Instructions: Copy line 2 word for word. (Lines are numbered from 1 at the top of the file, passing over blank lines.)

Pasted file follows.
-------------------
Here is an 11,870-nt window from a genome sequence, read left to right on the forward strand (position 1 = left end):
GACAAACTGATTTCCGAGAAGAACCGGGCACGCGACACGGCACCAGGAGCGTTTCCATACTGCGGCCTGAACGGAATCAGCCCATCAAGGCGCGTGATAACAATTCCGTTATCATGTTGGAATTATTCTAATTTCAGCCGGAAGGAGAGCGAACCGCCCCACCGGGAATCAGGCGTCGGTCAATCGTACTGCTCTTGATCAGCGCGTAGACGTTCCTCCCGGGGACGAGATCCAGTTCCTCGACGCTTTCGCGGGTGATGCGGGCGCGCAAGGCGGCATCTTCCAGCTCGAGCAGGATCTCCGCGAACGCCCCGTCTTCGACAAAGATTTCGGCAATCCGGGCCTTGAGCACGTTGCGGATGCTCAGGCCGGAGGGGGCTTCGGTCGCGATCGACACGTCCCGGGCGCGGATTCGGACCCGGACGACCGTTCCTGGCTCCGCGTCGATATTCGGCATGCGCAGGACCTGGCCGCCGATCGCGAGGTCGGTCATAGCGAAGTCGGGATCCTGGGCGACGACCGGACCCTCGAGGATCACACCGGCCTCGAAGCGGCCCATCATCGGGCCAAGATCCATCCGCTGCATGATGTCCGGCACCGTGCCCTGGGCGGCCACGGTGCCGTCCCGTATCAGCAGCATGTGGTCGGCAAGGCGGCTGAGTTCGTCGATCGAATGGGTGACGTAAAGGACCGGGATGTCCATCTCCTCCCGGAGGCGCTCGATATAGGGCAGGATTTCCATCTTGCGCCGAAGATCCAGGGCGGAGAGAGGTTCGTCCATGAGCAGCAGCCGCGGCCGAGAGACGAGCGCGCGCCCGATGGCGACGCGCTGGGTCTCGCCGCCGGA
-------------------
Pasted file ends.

GACAAACTGATTTCCGAGAAGAACCGGGCACGCGACACGGCACCAGGAGCGTTTCCATACTGCGGCCTGAACGGAATCAGCCCATCAAGGCGCGTGATAACAATTCCGTTATCATGTTGGAATTATTCTAATTTCAGCCGGAAGGAGAGCGAACCGCCCCACCGGGAATCAGGCGTCGGTCAATCGTACTGCTCTTGATCAGCGCGTAGACGTTCCTCCCGGGGACGAGATCCAGTTCCTCGACGCTTTCGCGGGTGATGCGGGCGCGCAAGGCGGCATCTTCCAGCTCGAGCAGGATCTCCGCGAACGCCCCGTCTTCGACAAAGATTTCGGCAATCCGGGCCTTGAGCACGTTGCGGATGCTCAGGCCGGAGGGGGCTTCGGTCGCGATCGACACGTCCCGGGCGCGGATTCGGACCCGGACGACCGTTCCTGGCTCCGCGTCGATATTCGGCATGCGCAGGACCTGGCCGCCGATCGCGAGGTCGGTCATAGCGAAGTCGGGATCCTGGGCGACGACCGGACCCTCGAGGATCACACCGGCCTCGAAGCGGCCCATCATCGGGCCAAGATCCATCCGCTGCATGATGTCCGGCACCGTGCCCTGGGCGGCCACGGTGCCGTCCCGTATCAGCAGCATGTGGTCGGCAAGGCGGCTGAGTTCGTCGATCGAATGGGTGACGTAAAGGACCGGGATGTCCATCTCCTCCCGGAGGCGCTCGATATAGGGCAGGATTTCCATCTTGCGCCGAAGATCCAGGGCGGAGAGAGGTTCGTCCATGAGCAGCAGCCGCGGCCGAGAGACGAGCGCGCGCCCGATGGCGACGCGCTGGGTCTCGCCGCCGGA